The Ministry of Justice and the Ministry of Health and Welfare on Wednesday dismissed an e-petition that urged that cannabis be downgraded to a Category 3 drug and its use in medical treatment be legalized, sparking a vigorous debate among netizens yesterday.
The e-petition was on the Public Policy Network Participation Platform of the National Development Council’s Web site and garnered more than 5,000 signatures since July, exceeding the threshold needed for the proposal to receive consideration by the government.
Some netizens blasted ministry officials for what they called a “paternalistic, conservative mindset,” adding that Taiwan has not kept up with more progressive nations on the issue of decriminalization.
They called on the government to hold public forums to discuss the issue of allowing medical marijuana.
Several netizens said that possession of cannabis for medical use has been legalized in Canada, Australia, and many EU countries, as well as 25 states in the US, as well as Washington.
They also said that the legalization of medical or recreational marijuana is on the ballot in nine US states, including California, Arizona, Florida, Nevada and North Dakota.
However, some netizens opposed the decriminalization of cannabis, saying it is a “gateway drug” and would lead to habitual use and addiction that would result in surging crime rates.
As well as advocating the legal use of cannabis for medical use, the petition urged that it be downgraded from being a Category 2 narcotic drug under Taiwan’s Narcotics Hazard Prevention Act (毒品危害防制條例) to a Category 3 drug.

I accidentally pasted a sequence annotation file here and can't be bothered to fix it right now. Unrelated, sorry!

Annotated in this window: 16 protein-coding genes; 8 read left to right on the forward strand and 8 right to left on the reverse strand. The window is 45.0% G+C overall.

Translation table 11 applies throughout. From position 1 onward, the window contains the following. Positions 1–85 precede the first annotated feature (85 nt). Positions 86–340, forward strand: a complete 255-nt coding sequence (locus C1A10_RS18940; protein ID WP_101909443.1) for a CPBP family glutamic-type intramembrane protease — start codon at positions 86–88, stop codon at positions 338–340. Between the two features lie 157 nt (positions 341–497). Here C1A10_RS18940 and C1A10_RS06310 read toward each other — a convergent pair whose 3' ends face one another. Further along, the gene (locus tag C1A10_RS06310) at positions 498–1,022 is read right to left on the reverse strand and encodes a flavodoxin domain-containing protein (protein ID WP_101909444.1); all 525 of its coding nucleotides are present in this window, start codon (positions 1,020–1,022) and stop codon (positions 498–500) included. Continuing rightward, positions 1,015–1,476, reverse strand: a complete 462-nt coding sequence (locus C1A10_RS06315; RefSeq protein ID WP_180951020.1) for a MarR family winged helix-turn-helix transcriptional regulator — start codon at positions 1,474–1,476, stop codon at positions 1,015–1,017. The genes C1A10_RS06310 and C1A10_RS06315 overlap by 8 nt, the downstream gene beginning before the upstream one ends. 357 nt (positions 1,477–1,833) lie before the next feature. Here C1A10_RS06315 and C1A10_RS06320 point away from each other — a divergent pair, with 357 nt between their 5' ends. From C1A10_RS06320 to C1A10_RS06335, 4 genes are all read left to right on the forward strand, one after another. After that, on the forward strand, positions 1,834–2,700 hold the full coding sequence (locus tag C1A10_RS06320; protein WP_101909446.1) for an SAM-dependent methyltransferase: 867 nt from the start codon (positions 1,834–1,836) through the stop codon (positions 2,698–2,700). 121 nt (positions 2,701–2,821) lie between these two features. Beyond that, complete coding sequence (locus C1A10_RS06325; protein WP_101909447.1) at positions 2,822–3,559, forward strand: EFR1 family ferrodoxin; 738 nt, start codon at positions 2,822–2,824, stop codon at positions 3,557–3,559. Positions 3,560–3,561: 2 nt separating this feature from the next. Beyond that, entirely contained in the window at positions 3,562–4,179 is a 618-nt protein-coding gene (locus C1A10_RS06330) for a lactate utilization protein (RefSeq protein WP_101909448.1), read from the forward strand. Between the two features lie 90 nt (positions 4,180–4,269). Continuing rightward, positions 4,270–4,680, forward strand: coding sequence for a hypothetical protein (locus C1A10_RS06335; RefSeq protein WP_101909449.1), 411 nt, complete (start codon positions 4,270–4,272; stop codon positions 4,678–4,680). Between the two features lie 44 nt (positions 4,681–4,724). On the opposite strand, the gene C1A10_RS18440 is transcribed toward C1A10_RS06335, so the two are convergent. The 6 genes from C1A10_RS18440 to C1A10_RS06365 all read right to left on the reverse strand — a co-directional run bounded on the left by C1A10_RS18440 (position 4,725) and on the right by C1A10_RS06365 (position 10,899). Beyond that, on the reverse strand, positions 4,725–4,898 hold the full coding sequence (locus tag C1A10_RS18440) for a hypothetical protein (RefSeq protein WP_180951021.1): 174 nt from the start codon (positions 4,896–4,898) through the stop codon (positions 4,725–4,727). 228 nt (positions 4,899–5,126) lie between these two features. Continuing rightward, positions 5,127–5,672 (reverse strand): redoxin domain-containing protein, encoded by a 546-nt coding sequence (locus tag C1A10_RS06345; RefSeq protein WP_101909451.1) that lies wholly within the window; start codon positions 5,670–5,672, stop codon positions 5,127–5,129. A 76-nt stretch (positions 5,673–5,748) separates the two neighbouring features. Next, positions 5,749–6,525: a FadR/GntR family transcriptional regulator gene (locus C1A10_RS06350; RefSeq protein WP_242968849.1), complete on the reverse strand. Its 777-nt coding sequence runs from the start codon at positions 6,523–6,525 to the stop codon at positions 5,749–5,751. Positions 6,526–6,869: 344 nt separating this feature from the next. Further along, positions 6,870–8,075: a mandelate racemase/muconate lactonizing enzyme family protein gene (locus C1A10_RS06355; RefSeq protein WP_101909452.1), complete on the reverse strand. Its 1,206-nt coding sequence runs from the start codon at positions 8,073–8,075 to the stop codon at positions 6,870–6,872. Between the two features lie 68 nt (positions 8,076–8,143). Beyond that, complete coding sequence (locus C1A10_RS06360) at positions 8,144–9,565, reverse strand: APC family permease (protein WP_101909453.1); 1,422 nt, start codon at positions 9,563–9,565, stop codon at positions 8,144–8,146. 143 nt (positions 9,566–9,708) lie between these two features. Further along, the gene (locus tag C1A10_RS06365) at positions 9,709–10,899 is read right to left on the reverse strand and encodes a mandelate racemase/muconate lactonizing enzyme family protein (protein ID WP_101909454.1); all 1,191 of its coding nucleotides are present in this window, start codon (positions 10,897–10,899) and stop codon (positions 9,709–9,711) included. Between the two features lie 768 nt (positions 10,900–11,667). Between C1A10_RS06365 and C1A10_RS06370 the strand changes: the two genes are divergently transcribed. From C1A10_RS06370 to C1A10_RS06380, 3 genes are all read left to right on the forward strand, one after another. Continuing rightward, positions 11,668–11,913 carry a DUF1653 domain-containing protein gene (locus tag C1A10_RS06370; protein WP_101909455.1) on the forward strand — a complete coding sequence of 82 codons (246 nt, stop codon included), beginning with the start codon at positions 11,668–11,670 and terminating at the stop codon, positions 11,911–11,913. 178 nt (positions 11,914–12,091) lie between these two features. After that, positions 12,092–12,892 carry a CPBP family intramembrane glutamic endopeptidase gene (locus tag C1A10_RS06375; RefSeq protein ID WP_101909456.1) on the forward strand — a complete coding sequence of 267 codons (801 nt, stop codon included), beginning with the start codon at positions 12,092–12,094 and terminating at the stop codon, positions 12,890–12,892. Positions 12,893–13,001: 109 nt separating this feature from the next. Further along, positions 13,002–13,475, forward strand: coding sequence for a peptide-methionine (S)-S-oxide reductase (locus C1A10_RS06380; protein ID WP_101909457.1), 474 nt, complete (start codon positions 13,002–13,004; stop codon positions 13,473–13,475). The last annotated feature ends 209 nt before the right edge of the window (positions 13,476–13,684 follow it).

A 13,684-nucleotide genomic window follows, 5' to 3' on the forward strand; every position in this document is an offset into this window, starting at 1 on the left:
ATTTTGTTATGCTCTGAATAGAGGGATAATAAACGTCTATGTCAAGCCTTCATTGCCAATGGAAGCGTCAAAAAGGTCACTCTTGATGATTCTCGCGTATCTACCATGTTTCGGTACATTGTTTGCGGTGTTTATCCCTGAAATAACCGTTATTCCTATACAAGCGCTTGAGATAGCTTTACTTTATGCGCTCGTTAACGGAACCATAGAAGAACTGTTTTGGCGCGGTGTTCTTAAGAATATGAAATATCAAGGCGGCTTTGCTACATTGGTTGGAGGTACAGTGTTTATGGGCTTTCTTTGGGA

Along with opium, coca, amphetamine, and their derivative products, cannabis is considered a Category 2 drug.
If it was downgraded to a Category 3 drug — a group which includes ketamine — it would carry a lighter punishment, and in many cases users would receive a fine of less than NT$50,000 and a warning.
Deputy Minister of Justice Chen Ming-tang (陳明堂) said that his ministry had held a meeting on the decriminalization of cannabis, at which officials had used as a reference the nation’s ketamine problem.
Officials said that the use of the drug is rampant among young people, and as users are not prosecuted for consuming the drug, there is no effective deterrent.
Officials and academics said cannabis is addictive and its decriminalization would exacerbate the nation’s existing drug problem, so they did not accept the proposal of the e-petition, Chen said.
Ministry of Health and Welfare officials presented information from the UN, which said that there was insufficient evidence to support the wide use of cannabis for medical purposes, and said that no country in Asia allows cannabis or cannabis products for medicinal use, and neither should Taiwan.
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